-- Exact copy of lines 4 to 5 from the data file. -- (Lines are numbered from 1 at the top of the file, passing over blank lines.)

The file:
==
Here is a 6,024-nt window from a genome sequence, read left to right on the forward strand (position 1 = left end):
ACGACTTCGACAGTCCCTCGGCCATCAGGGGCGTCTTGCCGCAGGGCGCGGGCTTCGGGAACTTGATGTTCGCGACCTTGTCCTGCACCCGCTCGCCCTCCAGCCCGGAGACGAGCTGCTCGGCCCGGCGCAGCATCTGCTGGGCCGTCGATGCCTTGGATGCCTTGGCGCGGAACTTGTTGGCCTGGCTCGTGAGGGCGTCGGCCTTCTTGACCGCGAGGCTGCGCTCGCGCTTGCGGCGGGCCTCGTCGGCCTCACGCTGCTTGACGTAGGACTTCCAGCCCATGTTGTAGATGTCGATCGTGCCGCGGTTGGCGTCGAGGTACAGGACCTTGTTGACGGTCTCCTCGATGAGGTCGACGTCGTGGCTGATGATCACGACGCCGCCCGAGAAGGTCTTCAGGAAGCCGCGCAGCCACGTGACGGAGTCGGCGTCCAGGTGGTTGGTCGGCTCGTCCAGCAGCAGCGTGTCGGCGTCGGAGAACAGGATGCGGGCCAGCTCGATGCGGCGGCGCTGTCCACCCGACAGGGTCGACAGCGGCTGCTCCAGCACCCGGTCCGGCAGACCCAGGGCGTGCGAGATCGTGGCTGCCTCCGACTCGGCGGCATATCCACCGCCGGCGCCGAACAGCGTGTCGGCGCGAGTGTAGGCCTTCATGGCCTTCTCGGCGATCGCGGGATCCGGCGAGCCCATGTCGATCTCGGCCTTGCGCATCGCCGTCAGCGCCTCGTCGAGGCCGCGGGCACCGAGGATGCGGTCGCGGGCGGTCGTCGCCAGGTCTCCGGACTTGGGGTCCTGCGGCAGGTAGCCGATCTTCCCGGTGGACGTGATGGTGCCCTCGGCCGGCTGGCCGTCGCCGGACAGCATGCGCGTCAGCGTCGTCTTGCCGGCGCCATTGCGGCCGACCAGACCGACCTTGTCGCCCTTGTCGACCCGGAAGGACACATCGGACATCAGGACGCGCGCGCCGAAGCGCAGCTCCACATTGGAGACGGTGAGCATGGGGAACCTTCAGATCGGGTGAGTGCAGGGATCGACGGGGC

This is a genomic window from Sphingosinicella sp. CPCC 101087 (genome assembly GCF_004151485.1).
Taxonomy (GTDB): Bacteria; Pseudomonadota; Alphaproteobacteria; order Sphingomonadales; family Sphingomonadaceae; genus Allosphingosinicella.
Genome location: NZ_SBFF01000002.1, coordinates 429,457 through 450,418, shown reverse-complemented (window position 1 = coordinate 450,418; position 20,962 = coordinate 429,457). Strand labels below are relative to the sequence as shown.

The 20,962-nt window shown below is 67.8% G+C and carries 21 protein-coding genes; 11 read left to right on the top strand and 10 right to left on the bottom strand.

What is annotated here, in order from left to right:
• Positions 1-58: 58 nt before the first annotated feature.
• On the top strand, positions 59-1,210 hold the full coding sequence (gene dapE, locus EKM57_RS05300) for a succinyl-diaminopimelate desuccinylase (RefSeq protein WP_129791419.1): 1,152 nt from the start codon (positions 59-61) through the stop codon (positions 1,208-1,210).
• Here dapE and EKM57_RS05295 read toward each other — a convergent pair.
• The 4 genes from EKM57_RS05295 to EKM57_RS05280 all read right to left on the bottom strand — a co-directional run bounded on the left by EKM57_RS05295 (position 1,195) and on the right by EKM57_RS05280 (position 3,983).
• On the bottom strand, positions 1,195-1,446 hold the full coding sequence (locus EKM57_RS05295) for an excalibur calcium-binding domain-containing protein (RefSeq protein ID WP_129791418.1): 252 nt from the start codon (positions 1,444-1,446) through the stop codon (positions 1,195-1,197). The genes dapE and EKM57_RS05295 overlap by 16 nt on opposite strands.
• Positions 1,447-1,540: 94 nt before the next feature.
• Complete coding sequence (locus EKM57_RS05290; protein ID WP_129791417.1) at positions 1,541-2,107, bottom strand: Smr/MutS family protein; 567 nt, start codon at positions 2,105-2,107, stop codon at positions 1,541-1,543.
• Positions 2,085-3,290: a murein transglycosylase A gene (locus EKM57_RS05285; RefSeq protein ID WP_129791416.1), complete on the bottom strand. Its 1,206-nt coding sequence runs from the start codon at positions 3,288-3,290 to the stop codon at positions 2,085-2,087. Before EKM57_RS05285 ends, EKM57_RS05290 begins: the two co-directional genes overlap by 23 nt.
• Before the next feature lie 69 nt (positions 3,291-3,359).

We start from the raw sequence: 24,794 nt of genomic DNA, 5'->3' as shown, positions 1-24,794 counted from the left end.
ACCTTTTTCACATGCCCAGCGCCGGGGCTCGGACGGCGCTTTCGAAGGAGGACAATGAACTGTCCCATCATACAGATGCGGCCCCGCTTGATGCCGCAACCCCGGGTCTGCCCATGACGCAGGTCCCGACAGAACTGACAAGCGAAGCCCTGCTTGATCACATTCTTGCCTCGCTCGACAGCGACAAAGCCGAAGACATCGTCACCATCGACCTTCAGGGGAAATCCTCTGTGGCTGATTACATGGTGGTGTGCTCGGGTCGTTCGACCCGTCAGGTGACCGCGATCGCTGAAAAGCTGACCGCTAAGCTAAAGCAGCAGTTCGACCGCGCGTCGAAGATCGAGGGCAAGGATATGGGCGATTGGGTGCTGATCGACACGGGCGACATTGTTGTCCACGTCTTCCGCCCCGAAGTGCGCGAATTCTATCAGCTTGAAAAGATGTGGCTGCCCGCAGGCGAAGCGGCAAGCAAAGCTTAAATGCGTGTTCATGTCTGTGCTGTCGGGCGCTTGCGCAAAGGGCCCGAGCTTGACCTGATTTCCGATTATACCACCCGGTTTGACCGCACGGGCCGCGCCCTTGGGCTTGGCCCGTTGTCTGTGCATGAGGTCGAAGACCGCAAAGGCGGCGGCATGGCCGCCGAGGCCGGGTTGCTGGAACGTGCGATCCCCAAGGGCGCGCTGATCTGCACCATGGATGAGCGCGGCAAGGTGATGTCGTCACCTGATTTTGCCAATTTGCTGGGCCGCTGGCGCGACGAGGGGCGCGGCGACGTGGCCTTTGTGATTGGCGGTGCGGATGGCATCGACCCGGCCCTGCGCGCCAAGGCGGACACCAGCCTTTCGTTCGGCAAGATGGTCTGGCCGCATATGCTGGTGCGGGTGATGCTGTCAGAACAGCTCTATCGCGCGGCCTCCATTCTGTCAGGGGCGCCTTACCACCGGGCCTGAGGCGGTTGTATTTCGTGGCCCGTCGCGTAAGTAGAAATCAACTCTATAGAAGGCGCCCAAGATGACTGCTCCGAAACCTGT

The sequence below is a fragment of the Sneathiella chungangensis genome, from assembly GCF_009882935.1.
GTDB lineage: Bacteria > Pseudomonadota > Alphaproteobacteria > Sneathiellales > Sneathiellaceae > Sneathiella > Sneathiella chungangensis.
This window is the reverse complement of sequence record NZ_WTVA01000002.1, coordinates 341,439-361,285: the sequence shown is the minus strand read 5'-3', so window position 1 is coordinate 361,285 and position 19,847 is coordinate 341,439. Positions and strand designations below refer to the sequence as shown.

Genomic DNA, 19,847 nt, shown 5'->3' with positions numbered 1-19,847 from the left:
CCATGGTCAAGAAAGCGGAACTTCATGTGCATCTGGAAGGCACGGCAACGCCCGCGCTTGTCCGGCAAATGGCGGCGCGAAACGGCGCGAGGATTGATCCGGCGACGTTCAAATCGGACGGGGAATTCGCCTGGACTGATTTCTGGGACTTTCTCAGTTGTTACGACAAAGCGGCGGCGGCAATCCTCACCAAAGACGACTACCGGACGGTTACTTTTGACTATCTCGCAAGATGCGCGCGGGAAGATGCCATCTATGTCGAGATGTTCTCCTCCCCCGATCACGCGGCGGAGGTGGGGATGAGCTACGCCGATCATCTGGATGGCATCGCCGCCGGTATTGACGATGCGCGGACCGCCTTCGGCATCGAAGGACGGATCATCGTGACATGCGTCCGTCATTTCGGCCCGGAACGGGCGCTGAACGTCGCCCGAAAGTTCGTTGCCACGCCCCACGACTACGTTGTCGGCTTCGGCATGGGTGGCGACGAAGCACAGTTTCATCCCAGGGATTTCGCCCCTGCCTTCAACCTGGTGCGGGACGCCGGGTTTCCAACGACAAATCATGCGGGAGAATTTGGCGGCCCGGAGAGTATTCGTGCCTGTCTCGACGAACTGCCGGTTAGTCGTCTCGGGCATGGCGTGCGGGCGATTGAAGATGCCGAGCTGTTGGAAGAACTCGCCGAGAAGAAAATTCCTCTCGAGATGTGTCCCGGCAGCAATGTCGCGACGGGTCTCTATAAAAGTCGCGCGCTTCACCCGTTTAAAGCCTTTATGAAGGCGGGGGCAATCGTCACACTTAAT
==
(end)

Taxonomy (GTDB): Bacteria; Pseudomonadota; Alphaproteobacteria; order Sphingomonadales; family Sphingomonadaceae; genus Allosphingosinicella.
Genome location: NZ_SBFF01000002.1, coordinates 429,457 through 450,418, shown reverse-complemented (window position 1 = coordinate 450,418; position 20,962 = coordinate 429,457). Strand labels below are relative to the sequence as shown.